Archives for posts with tag: Tanzania

From the front Passenger Seat

In the villages of Northern Tanzania, there is a certain Victorian courtliness that is very gradually changing regarding women and their place in the order of things.  I have tried to be respectful of that even as I chafe a little over it.  This order to protocol means that I am served with the men even as other women who have labored over wood fires to prepare meals serve us but do not sit with us for meals.  Another way this gets lived out is that when we are being driven somewhere and I am the only woman in a group,  I get the front seat!!  Since the roads were established for vehicles by the British, driving is more or less on the left hand side of the road and the front passenger seat is on the left side.

Riding in the front passenger seat is an adventure, not for the faint-hearted or anyone who suffers from the slightest motion sickness.  The day a bus was passing a bus and heading straight towards our Land Rover, seeming to accelerate, was the day I broke my habit of shrieking and or gasping when I feel in imminent danger.   I am mesmerized as this game of chicken is played out among 3 big vehicles, two buses and a Land Rover.  In addition, the motor-bikes with the colorful name of piki-piki, weave in and out and around both sides.  Ultimately, Amon our driver brakes, swerves and grunts,  the east-bound bus slows and the passing bus accelerates.  Over our frequent trips on the only tarmac road, I learn this happens at least two or three times each trip to the nearest city and it is why we have a driver.

The Moshi-Arusha road links with the paved road which connects major cities in Tanzania.  These roads are part of the infra-structure deficits that Tanzania struggles with.  The road was paved in the 1950’s and the number of vehicles has escalated dramatically in recent years.  Cars, buses, 4-wheel drive vehicles of all sizes, tractor trailer trucks(lorries-as they are known here), piki-piki and mini-vans which serve as the local transport all crowd the narrow two lane paved road.  The railroads are non-functional and air transport is extremely limited so commerce is severely restricted by this inadequate network of getting goods to market.  I have admired the avocados we are served regularly.  It is a treat for this Mid-westerner to eat avocado straight from the tree.  It is a fruit that grows well in the region.  When  I ask if they are exported to Europe or Northern European markets,  I am told that it is too expensive, difficult, and time-consuming to get the crop to the nearest port.  Once there,  refrigerated container ships are also in short  supply.  So, the short answer is, no not yet,  are they able to sell their abundant produce to more lucrative markets.  The same is true for the mangos, papaya and passion fruit that flourish here.  It is a great irony when we are served expensive boxed fruit juice packaged in South Africa while we sit in the shade of the mango tree.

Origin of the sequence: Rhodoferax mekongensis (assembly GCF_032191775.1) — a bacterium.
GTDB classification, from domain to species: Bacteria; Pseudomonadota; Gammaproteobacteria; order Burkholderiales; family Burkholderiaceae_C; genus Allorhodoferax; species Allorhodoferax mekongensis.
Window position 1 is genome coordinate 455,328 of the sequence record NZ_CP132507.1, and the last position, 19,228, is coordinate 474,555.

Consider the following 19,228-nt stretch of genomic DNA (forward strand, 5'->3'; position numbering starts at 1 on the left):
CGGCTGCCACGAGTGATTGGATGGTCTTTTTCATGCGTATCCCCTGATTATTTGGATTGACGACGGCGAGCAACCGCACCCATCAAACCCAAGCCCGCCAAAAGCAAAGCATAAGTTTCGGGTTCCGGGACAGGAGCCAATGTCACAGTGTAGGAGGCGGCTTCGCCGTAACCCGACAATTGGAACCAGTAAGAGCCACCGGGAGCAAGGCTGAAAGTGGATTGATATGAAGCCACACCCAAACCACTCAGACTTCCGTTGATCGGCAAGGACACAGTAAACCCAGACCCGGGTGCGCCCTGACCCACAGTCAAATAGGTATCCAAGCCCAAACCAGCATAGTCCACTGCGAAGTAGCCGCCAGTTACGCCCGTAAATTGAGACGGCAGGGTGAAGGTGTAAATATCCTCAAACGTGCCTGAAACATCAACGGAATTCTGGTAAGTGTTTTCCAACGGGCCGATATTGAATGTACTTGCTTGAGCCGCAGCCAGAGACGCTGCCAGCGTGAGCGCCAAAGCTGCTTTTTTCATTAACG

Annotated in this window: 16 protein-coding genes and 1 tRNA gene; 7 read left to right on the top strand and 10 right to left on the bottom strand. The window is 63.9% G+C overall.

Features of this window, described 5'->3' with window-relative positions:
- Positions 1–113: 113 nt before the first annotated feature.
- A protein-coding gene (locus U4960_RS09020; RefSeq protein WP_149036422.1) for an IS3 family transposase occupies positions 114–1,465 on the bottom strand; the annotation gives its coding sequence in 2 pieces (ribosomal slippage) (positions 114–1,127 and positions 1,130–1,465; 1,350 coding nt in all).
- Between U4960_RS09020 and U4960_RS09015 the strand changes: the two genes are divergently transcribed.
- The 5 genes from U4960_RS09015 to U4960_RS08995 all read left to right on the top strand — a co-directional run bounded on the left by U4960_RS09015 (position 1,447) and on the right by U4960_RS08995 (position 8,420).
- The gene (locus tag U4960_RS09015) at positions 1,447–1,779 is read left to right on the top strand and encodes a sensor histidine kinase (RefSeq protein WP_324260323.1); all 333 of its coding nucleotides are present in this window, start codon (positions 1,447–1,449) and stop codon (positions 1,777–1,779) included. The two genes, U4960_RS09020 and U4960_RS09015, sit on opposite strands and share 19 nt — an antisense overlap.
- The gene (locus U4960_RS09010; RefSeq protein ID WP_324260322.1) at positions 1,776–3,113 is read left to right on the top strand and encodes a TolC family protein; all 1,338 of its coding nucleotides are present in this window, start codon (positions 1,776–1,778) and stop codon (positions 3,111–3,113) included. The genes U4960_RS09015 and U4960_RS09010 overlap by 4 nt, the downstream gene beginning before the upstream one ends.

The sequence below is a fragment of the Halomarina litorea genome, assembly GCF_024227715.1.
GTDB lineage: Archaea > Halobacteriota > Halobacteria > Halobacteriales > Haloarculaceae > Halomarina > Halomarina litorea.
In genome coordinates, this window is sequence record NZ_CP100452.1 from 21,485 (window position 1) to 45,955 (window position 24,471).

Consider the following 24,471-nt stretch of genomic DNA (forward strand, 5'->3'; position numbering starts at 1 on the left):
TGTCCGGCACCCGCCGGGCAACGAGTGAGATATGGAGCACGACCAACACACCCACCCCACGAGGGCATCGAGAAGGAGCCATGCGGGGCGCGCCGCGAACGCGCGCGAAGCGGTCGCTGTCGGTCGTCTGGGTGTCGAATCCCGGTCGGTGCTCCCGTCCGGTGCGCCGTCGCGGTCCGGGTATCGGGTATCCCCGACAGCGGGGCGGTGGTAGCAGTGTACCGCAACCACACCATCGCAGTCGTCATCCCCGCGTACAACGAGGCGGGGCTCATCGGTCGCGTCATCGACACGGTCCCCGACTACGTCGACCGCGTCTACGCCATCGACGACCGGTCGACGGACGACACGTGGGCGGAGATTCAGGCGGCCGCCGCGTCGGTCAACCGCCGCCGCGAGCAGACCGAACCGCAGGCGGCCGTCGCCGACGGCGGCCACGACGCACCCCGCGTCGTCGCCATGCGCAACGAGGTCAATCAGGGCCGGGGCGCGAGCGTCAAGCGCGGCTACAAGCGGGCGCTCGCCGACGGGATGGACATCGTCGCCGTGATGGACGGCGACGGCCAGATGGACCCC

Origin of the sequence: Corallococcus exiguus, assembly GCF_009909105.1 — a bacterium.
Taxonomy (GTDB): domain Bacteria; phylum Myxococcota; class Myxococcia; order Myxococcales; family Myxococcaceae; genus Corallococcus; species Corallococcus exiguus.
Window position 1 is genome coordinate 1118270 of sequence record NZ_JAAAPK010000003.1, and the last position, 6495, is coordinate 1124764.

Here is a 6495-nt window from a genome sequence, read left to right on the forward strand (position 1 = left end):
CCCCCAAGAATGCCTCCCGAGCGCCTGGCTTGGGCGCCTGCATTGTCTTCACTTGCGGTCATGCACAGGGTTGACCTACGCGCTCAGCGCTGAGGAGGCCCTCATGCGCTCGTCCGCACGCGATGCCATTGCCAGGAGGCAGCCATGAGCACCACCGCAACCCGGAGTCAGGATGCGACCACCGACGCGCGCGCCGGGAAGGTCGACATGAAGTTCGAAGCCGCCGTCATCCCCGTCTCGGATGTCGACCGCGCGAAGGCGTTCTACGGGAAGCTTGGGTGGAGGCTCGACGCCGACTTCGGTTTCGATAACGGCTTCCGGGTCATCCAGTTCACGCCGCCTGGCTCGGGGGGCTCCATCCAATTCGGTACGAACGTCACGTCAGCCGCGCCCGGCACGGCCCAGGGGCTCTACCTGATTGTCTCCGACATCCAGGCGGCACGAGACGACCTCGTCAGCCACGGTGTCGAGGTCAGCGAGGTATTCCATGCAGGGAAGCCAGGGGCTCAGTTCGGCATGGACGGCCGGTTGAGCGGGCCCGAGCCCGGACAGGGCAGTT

Another view from the front seat is when we are not on the tarmac road, none the less harrowing, but a whole new set of hazards.  Vehicles are less common except for the local van/taxis,  dala-dalas, and the motor-bike piki-pikis.  Also, on the unpaved side roads are hand pushed wooden carts,  goats, cattle,  women carrying forage and water,  donkeys bearing water cans, children in uniforms going to and from schools.  From the front seat you can also see all the ruts, rock and hazards as the driver winds his way around obstacles, constantly changing direction based on the depth of the ruts or holes or size of rocks.   A major hazard on the dirt roads that form the majority of roads in the country are the village markets  as people carrying produce, charcoal, firewood, chickens, used clothing on their backs, their heads or on overloaded bicycles must also be negotiated.  Add to this lively mixture the incline of the mountain or the dried up stream beds of the south,  mix in clouds of dust and temperatures in the mid-90’s and you’ve got the picture!!  In our vehicle there is a handle on the dashboard for staying in your seat as you bounce along.  Sometimes the dust is so thick that the driver must slow down to see at all.  The driver is very skillful as he calculates the best route around all the hazards.